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Michael Paul Chan
Mrs. Palfrey, recently widowed after a long happy marriage, moves into a London residential hotel more lively and elegant on line than in fact. She determines to make the best of it among an odd assortment of people, and she particularly hopes her grandson, a London resident, will visit. When she slips on a walk and is aided by a penniless young writer, she invites him to dine at the Claremont and plays along when her dining mates assume he's her grandson. A friendship develops giving her a companion with whom she can talk about memories and poetry and giving him ideas and support for his writing. But what of her actual family? How it plays out is the movie's story. Written by
The Averard Hotel, in the Lancaster Gate area of London, was the hotel used (both interior and exterior) as "The Claremont." The Averard was originally built as a townhouse by a wealthy doctor before 1910. In 1925 the townhouse was reconfigured as a hotel, and has most recently been a family run bed and breakfast. The hotel discontinued operations (as a hotel) in 2009 and the building was converted to non-hotel residential use. See more »
One of the crew credits: Best Boy (Girl) See more »
MRS. PALFREY AT THE CLAREMONT is a beautiful story of friendship and love
MRS. PALFREY AT THE CLAREMONT is an elegant, moving story of a lovely woman of age on a journey to find something meaningful again in her life and literally "trips" into the life of a young man on his own journey to find himself as a writer. Many will think of HAROLD AND MAUDE, but MRS. PALFREY is a much more enticing film of two people, no matter the age, who happen to come into each other's lives at a time when they become very important to each other in the self repair of their own images. A brilliant, wonderful, beautifully presented film.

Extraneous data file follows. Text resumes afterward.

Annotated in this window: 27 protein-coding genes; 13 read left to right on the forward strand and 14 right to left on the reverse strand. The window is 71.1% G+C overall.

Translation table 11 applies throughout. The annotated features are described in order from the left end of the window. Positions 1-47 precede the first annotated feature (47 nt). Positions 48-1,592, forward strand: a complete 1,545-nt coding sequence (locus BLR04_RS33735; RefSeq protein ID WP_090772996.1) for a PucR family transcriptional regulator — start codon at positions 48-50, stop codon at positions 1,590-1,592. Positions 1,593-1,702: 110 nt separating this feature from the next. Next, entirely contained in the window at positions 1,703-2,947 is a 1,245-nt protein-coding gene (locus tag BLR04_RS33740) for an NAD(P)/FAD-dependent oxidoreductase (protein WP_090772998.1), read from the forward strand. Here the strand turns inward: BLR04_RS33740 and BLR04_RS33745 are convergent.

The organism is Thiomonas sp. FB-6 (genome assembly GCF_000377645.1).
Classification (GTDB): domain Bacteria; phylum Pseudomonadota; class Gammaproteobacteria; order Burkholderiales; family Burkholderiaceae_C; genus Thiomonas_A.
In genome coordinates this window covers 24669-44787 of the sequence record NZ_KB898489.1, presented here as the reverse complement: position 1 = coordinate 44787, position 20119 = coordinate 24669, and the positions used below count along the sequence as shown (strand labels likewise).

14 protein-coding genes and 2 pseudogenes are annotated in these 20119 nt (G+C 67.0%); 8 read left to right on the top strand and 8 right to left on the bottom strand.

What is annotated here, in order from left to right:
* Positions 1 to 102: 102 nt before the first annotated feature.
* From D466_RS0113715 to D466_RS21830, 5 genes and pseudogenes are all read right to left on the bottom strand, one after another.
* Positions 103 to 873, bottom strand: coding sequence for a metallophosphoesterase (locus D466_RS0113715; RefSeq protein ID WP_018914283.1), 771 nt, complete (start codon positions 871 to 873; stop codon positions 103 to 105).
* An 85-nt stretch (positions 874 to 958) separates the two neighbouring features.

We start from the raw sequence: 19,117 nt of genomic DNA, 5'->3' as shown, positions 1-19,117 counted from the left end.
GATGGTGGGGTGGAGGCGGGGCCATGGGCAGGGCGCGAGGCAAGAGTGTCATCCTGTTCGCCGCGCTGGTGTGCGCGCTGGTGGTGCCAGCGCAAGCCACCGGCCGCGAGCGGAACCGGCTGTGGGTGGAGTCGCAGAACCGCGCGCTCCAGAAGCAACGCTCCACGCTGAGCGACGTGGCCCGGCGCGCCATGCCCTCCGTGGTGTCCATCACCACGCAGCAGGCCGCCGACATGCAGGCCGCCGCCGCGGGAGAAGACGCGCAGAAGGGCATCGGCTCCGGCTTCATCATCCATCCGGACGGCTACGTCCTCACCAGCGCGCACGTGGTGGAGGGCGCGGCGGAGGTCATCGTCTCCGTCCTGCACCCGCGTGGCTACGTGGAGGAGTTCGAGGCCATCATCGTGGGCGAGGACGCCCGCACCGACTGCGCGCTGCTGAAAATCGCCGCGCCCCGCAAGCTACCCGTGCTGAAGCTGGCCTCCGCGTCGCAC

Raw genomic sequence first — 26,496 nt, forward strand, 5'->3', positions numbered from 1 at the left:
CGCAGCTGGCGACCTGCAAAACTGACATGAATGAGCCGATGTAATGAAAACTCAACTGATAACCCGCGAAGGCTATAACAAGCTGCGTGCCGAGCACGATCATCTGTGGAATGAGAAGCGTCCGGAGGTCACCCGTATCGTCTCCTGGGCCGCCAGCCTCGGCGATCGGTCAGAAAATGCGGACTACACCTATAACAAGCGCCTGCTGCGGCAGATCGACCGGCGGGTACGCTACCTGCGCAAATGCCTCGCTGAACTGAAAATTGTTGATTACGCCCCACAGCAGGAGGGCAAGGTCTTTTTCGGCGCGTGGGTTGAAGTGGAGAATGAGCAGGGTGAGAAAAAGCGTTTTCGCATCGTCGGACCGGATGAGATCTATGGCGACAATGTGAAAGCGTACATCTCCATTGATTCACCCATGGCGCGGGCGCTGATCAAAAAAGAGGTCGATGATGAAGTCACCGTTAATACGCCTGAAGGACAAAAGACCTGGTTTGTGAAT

Joan Plowright as Mrs. Palfrey is so lovely on the screen and in her meeting the handsome Rupert Friend, Ludvic, seems to take on a glow of happiness and pleasure as their friendship deepens and they become more involved in each other's lives. Their scenes in the lovely parks of London as well as the interiors of the Claremont are scenes that have humor, compassion and great understanding between them. This is something which is missing in both their relationships with their own families.
Through Mrs. Palfrey, and their conversations about film, Ludvic is able to find a young woman who loves him for himself, and as Mrs. Palfrey's journey ends, his begins with the happiness and satisfaction of having found not only Mrs. Palfrey, but someone who will be with him in his life, and truly love him for the man he is.
As Oscar season approaches, Joan Plowright's MRS. PALFREY is a film to remember, honor and cherish.
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